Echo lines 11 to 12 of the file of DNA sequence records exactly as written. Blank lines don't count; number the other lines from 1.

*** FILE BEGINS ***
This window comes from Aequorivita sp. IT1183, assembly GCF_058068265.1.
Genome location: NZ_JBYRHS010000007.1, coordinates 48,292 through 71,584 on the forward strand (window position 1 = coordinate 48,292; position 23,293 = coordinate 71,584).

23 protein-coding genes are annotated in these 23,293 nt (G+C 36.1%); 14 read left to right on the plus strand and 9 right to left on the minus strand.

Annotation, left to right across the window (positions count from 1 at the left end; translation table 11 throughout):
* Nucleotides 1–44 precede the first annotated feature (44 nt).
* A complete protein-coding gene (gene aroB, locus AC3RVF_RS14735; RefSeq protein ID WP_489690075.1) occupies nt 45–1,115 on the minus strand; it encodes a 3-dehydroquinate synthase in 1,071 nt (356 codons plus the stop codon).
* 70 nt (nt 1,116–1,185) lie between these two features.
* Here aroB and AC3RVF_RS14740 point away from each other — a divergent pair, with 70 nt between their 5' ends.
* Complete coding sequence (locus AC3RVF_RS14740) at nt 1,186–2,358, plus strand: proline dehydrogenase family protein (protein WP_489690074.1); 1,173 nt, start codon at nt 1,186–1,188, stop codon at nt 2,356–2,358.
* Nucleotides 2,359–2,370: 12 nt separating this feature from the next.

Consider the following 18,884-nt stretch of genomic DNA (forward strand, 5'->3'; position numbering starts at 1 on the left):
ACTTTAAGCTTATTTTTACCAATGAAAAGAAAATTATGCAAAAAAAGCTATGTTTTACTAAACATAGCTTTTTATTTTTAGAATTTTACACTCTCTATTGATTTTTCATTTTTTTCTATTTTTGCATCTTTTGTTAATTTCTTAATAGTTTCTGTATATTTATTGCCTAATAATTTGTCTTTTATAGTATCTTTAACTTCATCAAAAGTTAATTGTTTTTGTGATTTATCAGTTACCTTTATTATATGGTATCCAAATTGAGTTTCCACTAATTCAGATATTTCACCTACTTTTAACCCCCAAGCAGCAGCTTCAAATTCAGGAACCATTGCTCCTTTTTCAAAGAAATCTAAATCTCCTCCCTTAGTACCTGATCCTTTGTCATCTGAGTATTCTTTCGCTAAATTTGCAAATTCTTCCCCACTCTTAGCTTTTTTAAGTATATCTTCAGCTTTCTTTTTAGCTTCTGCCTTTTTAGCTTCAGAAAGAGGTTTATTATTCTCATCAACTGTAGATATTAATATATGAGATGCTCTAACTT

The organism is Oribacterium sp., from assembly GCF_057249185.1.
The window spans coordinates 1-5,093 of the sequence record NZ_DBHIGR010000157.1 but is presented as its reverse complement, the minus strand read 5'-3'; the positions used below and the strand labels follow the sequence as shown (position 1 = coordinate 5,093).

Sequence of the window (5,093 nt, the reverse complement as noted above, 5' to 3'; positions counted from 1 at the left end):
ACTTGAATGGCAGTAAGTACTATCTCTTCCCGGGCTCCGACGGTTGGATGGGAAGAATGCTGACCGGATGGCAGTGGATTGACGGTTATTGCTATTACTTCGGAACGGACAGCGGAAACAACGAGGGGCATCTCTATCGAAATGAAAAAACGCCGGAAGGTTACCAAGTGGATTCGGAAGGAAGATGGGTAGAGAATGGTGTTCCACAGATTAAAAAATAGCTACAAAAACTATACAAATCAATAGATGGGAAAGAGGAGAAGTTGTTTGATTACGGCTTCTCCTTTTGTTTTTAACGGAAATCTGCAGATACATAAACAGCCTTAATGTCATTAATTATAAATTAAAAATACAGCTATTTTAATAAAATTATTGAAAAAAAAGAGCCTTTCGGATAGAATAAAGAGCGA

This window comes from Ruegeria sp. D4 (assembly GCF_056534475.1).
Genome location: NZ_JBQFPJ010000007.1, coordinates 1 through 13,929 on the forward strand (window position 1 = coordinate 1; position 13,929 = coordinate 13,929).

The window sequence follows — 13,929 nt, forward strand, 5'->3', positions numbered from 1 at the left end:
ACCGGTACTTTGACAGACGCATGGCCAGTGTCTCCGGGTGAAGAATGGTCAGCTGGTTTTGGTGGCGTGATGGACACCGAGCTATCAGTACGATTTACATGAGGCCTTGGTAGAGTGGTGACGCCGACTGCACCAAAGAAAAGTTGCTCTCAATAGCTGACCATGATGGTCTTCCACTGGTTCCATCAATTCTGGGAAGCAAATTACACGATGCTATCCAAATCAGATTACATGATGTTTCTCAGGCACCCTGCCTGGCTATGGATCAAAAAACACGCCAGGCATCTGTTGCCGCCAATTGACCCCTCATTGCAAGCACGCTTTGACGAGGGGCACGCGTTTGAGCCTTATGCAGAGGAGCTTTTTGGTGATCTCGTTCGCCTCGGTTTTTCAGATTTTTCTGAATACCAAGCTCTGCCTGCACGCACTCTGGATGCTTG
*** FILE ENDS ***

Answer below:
Consider the following 18,884-nt stretch of genomic DNA (forward strand, 5'->3'; position numbering starts at 1 on the left):
ACTTTAAGCTTATTTTTACCAATGAAAAGAAAATTATGCAAAAAAAGCTATGTTTTACTAAACATAGCTTTTTATTTTTAGAATTTTACACTCTCTATTGATTTTTCATTTTTTTCTATTTTTGCATCTTTTGTTAATTTCTTAATAGTTTCTGTATATTTATTGCCTAATAATTTGTCTTTTATAGTATCTTTAACTTCATCAAAAGTTAATTGTTTTTGTGATTTATCAGTTACCTTTATTATATGGTATCCAAATTGAGTTTCCACTAATTCAGATATTTCACCTACTTTTAACCCCCAAGCAGCAGCTTCAAATTCAGGAACCATTGCTCCTTTTTCAAAGAAATCTAAATCTCCTCCCTTAGTACCTGATCCTTTGTCATCTGAGTATTCTTTCGCTAAATTTGCAAATTCTTCCCCACTCTTAGCTTTTTTAAGTATATCTTCAGCTTTCTTTTTAGCTTCTGCCTTTTTAGCTTCAGAAAGAGGTTTATTATTCTCATCAACTGTAGATATTAATATATGAGATGCTCTAACTT